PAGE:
Vindman also testified that the transcript failed to capture several potentially important words or phrases, including a reference by Zelensky to a Ukrainian energy company, Burisma, that had employed Biden’s son and that Trump wanted investigated. Vindman said he sought to correct the transcript but that his suggestions were not incorporated.
New details from Vindman’s testimony also shed light on other aspects of the tense aftermath of the call inside the White House. The NSC aide said that Eisenberg approached him several days after the call and said that a CIA employee had raised internal concerns about the call, and that the agency’s top lawyer had relayed those concerns to the White House, people familiar with the testimony said.
This report doesn’t really add to the facts that we know about the July 25th phone call, of course, but it does corroborate both the whistleblower’s complaint about the extent to which the White House sought to suppress evidence of the call and the reports that have come out from other witnesses on that same issue. It was the whistleblower, of course, who first revealed the fact that White House officials moved the summary of the call and any other material related to it over to a White House server that is generally intended for only the most heavily secured information. The summary of the phone call was not equivalent to this level of classified information, which can only lead one to conclude that it was placed on this server in an effort to hide it.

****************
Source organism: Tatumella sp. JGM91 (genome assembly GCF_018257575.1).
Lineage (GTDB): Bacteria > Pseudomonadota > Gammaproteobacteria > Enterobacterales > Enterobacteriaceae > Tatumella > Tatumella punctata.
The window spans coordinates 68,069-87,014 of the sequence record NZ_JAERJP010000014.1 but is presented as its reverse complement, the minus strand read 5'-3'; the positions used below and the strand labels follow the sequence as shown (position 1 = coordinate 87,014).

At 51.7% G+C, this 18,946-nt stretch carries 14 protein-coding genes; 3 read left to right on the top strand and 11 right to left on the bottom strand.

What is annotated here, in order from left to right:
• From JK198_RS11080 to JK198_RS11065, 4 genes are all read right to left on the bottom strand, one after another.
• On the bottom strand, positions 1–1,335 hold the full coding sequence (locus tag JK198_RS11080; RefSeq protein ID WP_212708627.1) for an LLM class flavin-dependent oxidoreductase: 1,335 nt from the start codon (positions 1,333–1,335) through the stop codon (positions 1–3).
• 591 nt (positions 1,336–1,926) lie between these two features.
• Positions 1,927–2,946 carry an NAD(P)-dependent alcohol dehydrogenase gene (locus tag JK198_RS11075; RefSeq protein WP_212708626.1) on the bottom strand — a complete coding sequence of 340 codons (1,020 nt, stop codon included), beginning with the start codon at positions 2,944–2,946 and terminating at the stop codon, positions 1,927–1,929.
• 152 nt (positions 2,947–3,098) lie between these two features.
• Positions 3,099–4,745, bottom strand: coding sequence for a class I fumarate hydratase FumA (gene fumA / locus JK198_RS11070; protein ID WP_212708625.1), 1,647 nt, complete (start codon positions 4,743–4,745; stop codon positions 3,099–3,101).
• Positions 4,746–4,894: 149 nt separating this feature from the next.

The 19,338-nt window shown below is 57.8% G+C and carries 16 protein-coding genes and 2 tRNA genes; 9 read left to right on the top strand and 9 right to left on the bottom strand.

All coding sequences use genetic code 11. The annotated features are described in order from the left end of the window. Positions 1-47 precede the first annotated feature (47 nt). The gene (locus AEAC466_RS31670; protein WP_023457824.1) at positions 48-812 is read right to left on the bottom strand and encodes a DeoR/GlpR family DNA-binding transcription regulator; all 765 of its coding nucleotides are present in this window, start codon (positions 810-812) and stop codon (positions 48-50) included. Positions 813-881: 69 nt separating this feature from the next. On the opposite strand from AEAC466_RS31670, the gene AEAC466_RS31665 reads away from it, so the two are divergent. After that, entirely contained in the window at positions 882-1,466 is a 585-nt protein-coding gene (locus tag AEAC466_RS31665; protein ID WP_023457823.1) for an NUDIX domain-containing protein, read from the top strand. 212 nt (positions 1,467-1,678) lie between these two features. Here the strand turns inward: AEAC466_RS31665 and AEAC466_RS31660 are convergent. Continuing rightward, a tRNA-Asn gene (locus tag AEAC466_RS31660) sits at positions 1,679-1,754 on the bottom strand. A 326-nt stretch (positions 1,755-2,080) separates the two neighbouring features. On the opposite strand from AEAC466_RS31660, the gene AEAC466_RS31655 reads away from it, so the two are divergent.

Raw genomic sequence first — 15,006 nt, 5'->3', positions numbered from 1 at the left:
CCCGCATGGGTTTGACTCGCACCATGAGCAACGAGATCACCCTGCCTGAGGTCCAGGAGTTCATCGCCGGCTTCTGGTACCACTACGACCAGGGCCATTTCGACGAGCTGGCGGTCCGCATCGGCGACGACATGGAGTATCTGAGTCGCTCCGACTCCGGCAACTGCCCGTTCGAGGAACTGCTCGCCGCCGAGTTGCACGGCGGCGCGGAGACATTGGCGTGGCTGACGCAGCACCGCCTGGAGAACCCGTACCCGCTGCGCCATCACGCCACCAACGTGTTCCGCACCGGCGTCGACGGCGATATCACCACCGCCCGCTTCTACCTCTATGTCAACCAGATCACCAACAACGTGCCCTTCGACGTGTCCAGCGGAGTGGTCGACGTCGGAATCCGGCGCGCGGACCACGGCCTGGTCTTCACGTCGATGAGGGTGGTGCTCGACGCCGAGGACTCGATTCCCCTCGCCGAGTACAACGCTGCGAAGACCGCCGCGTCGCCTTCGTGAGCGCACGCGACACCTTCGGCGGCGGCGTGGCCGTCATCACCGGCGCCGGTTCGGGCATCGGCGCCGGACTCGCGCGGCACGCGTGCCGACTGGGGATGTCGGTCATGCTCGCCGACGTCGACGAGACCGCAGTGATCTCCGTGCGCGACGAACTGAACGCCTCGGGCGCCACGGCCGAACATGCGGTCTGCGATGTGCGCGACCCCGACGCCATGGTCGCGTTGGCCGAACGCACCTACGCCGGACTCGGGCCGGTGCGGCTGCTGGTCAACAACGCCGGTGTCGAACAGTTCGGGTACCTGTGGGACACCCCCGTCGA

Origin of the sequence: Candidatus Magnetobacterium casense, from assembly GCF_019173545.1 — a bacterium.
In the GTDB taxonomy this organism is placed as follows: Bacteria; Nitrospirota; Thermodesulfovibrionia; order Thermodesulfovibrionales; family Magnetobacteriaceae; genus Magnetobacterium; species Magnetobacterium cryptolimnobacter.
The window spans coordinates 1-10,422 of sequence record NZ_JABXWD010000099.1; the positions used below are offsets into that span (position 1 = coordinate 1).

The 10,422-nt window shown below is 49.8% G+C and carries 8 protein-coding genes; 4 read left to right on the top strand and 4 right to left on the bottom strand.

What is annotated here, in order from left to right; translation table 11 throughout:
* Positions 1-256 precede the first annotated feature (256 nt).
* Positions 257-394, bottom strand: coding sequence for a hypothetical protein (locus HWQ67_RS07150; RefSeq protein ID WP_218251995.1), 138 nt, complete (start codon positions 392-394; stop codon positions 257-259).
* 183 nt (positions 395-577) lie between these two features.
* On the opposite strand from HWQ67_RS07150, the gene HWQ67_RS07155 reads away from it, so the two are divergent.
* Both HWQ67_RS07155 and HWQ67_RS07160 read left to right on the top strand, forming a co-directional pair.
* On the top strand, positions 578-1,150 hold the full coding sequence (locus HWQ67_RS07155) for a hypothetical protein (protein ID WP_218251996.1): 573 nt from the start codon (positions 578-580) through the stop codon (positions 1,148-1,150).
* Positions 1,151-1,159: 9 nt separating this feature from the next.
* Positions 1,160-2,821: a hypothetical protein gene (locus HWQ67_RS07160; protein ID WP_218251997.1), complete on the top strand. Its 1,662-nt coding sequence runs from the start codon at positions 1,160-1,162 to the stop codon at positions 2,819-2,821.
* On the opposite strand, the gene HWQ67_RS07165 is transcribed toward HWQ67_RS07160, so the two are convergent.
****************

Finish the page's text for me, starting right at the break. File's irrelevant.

The one thing that stands out about this, though, is the apparent involvement of the White House Counsel Office’s apparent involvement in what appears from the outside to be a clearly obvious cover-up of something that would be politically embarrassing to the President. As a general rule, the White House Counsel exists as the legal advisor to the Presidency, not a legal protector of whoever happens to be President at any given time. This is why there is, generally speaking, no attorney-client privilege between the White House Counsel and the President or any member of the White House staff because they are not the client. In this case, we appear to have an attorney or attorneys from that office acting in a manner that seems far more concerned with the political and legal interests of the President than the legal standing of the White House. One could even make an argument that it is improper for them to be acting in this manner.
As I said, this new report adds credence to the belief that there was a conscious effort to cover up the phone call and its contents because Administration officials recognized that it was damaging to the President. While perhaps not equal in scope to the coverup that took place after the Watergate break-in, the intention is the same. Namely, to keep Congress and the American people from learning the truth about wrongdoing in the White House. Depending on the President’s involvement in this effort that alone is potentially yet another impeachable offense.